The Delhi Chief Minister and National Convenor of Aam Aadmi Party, Arvind Kejriwal, recently tendered an unconditional apology to former Punjab minister Bikram Singh Majithia. At a rally in Punjab, Kejriwal had levelled allegations that Majithia was involved in a drug racket. Hurt because of unsubstantiated defamatory statements, Majithia filed a defamation suit against Kejriwal denying the allegations and claiming that they were fabricated.
Earlier, senior Akali Dal leader and sitting MLA, Majithia had won a media battle when prominent English daily The Tribune published an apology on its front page in a three column news headlined â€śNo evidence of Involvement of Bikram Singh Majithia in Drug racketâ€ť with a same sized photo of Bikram Majithia referring to the news published on November 25, 2014 and March 11, 2015. The apology read: â€śOn verification it was found that Bikram Majithia was not involved in any drug trade. The Tribune deeply regrets the damage caused to Majithiaâ€™s esteem and prestige, and anguish caused to his family and well-wishers. An unconditional apology is offered by The Tribune for the same.â€ť
On the heels of the apology by the newspaper came an unconditional apology from the Delhi Chief Minister which made for a sorry sight. After all, Arvind Kejriwal, an anti-corruption crusader who had promised to cleanse the body politic, had to eat his own words. Like a storm in a tea cup, it led to a major upheaval in Punjab unit of Aam Aadmi Party. AAP MP and Punjab party president Bhagwant Mann resigned from his post as has his co-president Aman Arora who found the sordid episode as a loss of face. The apology represents the serial dilution of the partyâ€™s brand of politics and consequent credibility of the party. It is a known fact that AAP does face unsparing opponents and the leadership lacked nerve to face the consequences.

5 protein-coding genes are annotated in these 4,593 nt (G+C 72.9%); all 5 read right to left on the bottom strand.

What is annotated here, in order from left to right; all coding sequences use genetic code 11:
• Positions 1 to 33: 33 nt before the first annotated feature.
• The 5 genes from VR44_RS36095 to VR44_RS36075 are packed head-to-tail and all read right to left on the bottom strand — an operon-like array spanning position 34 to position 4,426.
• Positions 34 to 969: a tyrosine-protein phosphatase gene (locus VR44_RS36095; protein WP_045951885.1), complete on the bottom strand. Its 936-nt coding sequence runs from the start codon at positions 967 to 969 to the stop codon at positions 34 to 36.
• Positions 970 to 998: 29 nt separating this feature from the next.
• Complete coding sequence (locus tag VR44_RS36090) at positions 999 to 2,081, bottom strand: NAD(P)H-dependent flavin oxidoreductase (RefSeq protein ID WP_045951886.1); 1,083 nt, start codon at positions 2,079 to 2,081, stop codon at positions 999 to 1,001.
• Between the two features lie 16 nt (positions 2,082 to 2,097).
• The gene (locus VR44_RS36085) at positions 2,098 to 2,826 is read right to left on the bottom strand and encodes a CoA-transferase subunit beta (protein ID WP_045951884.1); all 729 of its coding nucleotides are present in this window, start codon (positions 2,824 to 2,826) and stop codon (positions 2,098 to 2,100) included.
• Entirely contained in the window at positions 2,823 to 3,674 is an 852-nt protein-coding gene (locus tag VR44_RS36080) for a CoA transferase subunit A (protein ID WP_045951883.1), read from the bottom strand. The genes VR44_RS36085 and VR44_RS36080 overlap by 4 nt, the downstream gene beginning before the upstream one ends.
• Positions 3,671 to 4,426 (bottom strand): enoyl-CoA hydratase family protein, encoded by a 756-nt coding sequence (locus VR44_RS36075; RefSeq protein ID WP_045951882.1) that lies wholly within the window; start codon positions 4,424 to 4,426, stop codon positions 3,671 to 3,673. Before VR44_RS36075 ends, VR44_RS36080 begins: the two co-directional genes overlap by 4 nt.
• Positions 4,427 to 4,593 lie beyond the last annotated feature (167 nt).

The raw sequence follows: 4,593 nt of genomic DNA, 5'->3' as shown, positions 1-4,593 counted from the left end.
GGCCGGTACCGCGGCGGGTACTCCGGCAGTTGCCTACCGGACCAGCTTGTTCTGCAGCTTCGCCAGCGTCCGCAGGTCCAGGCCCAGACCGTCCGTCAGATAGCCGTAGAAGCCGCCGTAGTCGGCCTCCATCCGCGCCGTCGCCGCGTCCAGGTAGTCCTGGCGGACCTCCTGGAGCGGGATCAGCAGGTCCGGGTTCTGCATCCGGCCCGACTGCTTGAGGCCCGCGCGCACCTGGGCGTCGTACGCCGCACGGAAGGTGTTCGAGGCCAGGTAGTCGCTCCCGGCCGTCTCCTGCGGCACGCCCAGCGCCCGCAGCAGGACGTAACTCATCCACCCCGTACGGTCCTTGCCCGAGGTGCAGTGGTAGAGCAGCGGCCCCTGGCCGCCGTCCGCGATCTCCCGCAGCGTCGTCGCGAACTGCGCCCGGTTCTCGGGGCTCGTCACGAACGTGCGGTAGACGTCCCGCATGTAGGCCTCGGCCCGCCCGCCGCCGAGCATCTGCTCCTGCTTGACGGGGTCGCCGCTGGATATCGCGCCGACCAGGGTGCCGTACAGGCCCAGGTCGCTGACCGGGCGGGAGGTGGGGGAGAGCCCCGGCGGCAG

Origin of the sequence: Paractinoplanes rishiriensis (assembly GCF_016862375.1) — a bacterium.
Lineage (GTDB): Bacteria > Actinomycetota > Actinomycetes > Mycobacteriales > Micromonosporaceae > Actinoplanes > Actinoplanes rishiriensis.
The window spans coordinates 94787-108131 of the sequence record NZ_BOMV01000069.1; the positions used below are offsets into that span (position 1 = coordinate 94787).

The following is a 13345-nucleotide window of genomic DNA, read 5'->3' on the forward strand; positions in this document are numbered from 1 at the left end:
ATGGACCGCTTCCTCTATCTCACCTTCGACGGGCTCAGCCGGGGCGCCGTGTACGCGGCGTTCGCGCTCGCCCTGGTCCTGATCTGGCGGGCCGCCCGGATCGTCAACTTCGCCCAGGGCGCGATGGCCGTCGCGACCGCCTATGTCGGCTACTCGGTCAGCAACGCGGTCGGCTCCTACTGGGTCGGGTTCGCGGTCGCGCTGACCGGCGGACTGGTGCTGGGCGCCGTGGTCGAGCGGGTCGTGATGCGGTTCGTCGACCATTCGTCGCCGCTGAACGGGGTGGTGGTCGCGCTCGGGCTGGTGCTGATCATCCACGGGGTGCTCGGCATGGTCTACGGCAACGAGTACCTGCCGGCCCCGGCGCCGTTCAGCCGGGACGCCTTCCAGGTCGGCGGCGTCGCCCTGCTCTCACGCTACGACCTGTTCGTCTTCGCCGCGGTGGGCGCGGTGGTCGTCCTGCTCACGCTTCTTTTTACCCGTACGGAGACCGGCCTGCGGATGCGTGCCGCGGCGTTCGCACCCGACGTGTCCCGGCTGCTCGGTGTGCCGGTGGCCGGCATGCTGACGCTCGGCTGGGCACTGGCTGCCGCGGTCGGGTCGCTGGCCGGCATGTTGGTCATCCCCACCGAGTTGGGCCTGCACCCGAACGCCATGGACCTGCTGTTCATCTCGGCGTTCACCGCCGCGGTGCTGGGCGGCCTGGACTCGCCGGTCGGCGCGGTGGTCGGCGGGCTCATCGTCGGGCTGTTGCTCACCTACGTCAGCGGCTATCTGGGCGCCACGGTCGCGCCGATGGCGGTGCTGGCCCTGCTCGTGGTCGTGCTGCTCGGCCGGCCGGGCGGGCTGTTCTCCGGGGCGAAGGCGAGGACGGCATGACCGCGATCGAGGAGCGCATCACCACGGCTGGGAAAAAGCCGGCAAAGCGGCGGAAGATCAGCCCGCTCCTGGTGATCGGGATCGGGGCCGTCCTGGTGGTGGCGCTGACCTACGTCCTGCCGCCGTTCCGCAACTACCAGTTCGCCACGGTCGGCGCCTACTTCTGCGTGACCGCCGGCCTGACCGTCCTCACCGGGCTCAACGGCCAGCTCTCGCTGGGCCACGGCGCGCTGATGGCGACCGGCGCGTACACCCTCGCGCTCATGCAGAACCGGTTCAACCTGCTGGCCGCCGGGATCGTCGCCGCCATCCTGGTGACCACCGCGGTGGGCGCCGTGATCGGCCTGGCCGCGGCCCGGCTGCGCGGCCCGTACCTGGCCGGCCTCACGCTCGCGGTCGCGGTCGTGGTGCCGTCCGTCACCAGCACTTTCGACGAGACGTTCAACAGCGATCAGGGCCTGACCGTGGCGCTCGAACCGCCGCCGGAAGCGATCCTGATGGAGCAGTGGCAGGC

After abjectly apologising to Majithia, Kejriwal retracted his allegations against Union minister Nitin Gadkari and Congress leader Kapil Sibalâ€™s son, Akhil Sibal. Following the Delhi Chief Ministerâ€™s apology to a former Punjab minister for accusing him of being part of the â€śdrug tradeâ€ť, social activist Anna Hazare taunted the AAP chief, saying one should not do anything for which one has to tender an apology later on. He said that making a mistake and tendering an apology is more or less the same thing. â€śWhy should one do anything for which one has to tender an apology later on,â€ť observed Anna Hazare.
Kejriwal faces in all 33 defamation suits against him in view of loose and unsubstantiated allegations and his close associates reportedly advised to call an end to the unnecessary cases and focus on governance. Opponents felt that AAP was a threat to them, but harping on false allegations led to 33 defamation cases against him, keeping him busy in in one or the other case. His opponents felt that they had tamed him in a cage. The political fall of AAP losing credibility in Punjab would mean, resurrection of Shiromani Akali Dal.